13. Funkster


    Apr 6, 2000
    Wormtown, MA
    Tom Hamilton from Aerosmith had the flange thing going on in the early 70's, Listen to the beginning of Sweet Emotion!

  14. In a strange coincidence(?) there is also a patch on the GT-6B called Emotion - which made me immediately think of Sweet Emotion by Aerosmith!!

    And even more scarey there is a patch called 'Fieldy's' which immediatley made me think of taking the thing back to the shop!!!!:D :D ;)
  15. :confused:

    if there is an effect on that it's a very subtle use of chorus.

    or are you referring to another version?
  16. Slater

    Slater Leave that thing alone. Supporting Member

    Apr 17, 2000
    The Great Lakes State
    IIRC, Anthony Jackson used a Maestro Phaser on For the Love of Money.

    Also, there have been many interviews with Bootsy Collins and Larry Graham about how Jimi Hendrix had an influence on them and their effects use way back in the late 60's/early 70's. I'm sure they at least tried a chorus/flanger as soon as they got their hands on one...
  17. geshel

    geshel Supporting Member

    Oct 2, 2001
    Yep, I'm sure the first use of chorus or flange on bass was long before 1980. However, the bassists MTR listed definitely had a new sort of sound going. I've noticed many had tones kinda like Peter Hook's, but nobody else really got the same sound. Like you said he whines about Simon Gallup copying him, but even with so many like aspects (pick, chorus, chords/melodies/up high on the G, slung down around his knees), nobody gets the two mixed up!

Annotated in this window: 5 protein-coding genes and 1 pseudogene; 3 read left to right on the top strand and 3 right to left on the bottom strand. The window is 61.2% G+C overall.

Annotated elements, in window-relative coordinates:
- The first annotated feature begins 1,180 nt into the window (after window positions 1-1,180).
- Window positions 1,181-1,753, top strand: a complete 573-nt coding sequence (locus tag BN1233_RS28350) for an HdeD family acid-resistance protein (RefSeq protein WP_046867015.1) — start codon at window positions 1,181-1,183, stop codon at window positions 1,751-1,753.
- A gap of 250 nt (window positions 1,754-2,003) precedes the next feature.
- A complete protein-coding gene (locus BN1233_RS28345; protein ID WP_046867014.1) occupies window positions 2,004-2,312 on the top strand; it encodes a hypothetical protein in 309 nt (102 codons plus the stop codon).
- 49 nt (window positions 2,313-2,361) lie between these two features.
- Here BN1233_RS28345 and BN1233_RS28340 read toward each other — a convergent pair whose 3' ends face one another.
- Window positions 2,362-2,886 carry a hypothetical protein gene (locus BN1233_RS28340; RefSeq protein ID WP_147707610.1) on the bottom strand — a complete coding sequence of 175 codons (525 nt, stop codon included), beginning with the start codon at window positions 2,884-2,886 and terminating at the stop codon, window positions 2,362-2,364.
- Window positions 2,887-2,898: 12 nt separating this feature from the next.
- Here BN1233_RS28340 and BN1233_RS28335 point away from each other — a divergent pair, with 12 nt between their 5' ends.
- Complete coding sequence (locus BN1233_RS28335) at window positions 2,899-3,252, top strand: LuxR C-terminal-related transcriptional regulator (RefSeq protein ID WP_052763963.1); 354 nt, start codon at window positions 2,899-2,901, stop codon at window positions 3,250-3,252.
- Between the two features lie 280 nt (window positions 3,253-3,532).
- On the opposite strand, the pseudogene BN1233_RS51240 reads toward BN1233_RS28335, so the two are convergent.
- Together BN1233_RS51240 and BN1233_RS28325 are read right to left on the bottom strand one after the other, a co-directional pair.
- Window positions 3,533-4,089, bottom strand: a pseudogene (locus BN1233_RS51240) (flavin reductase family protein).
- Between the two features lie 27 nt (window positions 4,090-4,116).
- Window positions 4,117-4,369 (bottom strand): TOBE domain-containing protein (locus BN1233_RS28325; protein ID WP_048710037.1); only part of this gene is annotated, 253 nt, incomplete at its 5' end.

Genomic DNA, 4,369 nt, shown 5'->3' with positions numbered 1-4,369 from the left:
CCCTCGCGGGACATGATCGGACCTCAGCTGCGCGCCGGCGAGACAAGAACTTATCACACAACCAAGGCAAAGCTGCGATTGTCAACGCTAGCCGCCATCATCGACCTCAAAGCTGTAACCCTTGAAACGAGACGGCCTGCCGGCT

I think I heard Peter say once that the chorus was Bernard's idea. Hmm, well he said that about the Shergold 6-string bass, but I'd guess it also holds for the chorus. Could have also been Hannett, or he could have "borrowed" the idea for Magazine.

    Actually the one track that jumped out at me as a blatant Hook rip-off was "Faith and Healing" by Ian McCulloch! Been awhile since I heard it however.
  18. I think it's largely down to jealousy on Peter Hook's part- The Cure achieving greater commercial success.
    Gallup is definitely technically better (Hook makes quite a few mistakes in the video mentioned) and also a more diverse player.

    interestingly, there are two Simon Gallup fansites,